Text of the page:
Thanet Writers Spotlight Anthony Buckeridge

David Chitty highlights the life, works and legacy of writer Anthony Buckeridge, and spotlights his connection to Thanet.

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Anthony Malcom Buckeridge is an author best known for his series of children’s books: Jennings and Rex Milligan, and for his book A Funny Thing that was serialised multiple times for the BBC radio show Children’s Hour. Anthony started his journey into the Jennings series of novels while teaching at St. Lawrence College in Thanet. He was awarded an OBE in 2003.

Anthony spent his early years in in a boys’ preparatory school in Sussex. It was here that he began developing the characters that would later become his most well-known: Jennings and Darbishire. He would often be found telling his friends stories in the dormitory of the school.

Stock / Fair Use

Stock / Fair Use

Shortly before Anthony’s fifth birthday, his father was killed in action serving in World War One. This, in part, formed his ant-military beliefs and, during World War Two, Anthony was called up to join the National Fire Service. When the war ended, Anthony went back to teaching at St. Lawrence College in Thanet. The school had forbidden drama studies and activities due to its evangelical origins. Anthony remedied this quickly while writing plays. One such farce, Draw the Line Somewhere, was too topical to reach the West End in time. It was at this time that he turned to radio plays. The events of his time at St. Lawrence College allowed him to bring the character of Jennings back to the forefront of his mind and work begun on Jennings’ first story. This was largely inspired and influenced by what he saw and heard whilst teaching.

“Merely by keeping my eyes and ears open as I walked round the school and noted what was happening, I gathered a store of material which I could shape to suit the personality of my characters. Much of the comedy came from noting the different way in which a situation would be viewed from the adult and the youthful point of view. For example, boys will explode with hilarity at some fatuous joke which leaves Mr Wilkins baffled.”

Anthony Malcom Buckeridge

Anthony wrote numerous radio plays that were well received by the broadcasters and the audience. In 1948, he wrote the first of Jennings’ tales; Jennings Learns the Ropes. This was sent to BBC Children’s Hour who commissioned five further radio plays from Anthony.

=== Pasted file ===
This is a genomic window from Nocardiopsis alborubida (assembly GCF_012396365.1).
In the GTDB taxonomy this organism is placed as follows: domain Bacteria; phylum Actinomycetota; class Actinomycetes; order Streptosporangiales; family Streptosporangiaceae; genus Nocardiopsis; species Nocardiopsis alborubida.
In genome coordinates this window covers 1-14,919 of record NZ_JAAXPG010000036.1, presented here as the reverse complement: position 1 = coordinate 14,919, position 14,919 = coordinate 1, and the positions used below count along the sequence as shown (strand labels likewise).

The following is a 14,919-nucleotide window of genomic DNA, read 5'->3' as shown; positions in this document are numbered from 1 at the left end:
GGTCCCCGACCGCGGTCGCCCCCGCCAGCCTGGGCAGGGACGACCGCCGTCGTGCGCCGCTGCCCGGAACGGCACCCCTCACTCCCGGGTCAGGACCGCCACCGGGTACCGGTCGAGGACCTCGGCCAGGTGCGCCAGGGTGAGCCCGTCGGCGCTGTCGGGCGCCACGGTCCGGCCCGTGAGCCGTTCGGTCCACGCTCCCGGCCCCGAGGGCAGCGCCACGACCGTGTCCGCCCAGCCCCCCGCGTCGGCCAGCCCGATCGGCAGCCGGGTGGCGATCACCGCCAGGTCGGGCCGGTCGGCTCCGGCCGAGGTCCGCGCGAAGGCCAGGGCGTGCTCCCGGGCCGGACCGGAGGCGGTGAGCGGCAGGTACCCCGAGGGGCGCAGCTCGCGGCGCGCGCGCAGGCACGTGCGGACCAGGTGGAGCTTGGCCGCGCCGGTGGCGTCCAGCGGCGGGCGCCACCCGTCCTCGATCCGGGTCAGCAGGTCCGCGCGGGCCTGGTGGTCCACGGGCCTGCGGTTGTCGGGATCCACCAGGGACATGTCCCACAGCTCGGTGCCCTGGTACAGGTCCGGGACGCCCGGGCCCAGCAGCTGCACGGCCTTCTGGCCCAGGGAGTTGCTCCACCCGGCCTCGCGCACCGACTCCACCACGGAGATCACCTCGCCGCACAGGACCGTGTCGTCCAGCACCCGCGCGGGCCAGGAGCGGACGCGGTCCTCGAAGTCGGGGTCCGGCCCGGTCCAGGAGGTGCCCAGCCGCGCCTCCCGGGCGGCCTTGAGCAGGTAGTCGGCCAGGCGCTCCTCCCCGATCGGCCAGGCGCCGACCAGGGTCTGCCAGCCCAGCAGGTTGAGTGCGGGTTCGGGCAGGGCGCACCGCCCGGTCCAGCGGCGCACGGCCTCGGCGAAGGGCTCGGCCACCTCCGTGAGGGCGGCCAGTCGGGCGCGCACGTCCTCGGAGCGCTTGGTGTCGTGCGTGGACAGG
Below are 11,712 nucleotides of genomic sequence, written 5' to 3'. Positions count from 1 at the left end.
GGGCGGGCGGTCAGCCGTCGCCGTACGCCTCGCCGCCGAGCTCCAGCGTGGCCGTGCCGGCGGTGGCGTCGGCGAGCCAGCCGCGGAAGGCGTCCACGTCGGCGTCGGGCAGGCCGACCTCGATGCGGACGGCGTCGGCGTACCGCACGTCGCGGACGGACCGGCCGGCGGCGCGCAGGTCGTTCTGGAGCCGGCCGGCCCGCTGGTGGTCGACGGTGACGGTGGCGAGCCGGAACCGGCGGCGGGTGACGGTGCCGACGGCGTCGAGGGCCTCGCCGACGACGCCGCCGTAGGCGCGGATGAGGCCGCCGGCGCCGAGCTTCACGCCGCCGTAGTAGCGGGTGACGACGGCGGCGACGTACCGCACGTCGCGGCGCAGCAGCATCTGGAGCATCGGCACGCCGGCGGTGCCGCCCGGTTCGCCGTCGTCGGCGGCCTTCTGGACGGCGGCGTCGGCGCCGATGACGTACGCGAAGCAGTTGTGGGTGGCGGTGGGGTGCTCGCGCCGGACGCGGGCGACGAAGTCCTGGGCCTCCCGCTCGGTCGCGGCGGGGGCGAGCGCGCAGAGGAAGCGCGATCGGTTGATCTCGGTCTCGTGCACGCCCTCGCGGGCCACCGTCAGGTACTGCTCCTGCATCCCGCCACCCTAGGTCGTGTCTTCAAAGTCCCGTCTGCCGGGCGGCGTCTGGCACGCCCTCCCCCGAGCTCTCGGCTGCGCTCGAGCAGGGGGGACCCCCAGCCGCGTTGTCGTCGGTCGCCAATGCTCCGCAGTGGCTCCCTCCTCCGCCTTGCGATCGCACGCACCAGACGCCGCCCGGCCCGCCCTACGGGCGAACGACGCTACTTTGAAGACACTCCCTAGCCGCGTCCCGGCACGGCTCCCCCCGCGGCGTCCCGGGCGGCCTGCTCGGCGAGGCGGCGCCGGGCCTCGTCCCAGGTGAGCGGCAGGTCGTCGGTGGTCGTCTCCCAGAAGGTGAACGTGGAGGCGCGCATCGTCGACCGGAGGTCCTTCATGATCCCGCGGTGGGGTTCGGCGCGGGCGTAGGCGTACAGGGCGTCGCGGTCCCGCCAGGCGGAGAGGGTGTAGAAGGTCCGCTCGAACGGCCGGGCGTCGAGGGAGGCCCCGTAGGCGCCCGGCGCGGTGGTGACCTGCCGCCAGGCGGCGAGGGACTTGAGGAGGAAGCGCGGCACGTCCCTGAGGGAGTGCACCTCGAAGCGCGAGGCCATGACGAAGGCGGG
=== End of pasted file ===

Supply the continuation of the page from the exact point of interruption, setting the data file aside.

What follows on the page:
After the phenomenal success of the Jennings radio plays, Anthony released his first book in the series; Jennings Goes to School. The series received an amazing level of success, with over twenty new books being added to the line-up during the following decades.

The Jennings series of books followed schoolboy J.C.T. Jennings during his time at a prep school. The humorous tales that Anthony detailed were, at least in part, based on a friend he had during his own time at school: Diarmaid Jennings. Jennings’ literal-mindedness and impulsive nature played a major role in the humour that Anthony crafted in the series, leading to the numerous misunderstandings that the character got himself into, engrossing a generation of children. Anthony also managed to capture the changing times around him extremely well in the books as the social revolution hit in the sixties.

The books, however, were divisive amongst critics and some described them as ‘elitist’ due to their settings in a preparatory school.

Extremely popular, if of no great literary merit.

John Rowe Townsend, children’s author and literary scholar

Regardless of whether or not Anthony’s work had any literary merit, it had an immeasurable effect on post-war British humour and his work is still held in that regard even today. He was a prolific writer, with his Jennings series running well into the seventies and reprints being released for decades after that, numerous radio plays and a variety of his work being the base of TV shows and films across the globe. His contribution to children’s literature and British culture will long be remembered, as will his contribution to post-World War Two Thanet.

David Chitty was born and raised in Thanet in the 90s. He devotes most of his energies to writing fantasy fiction novels.

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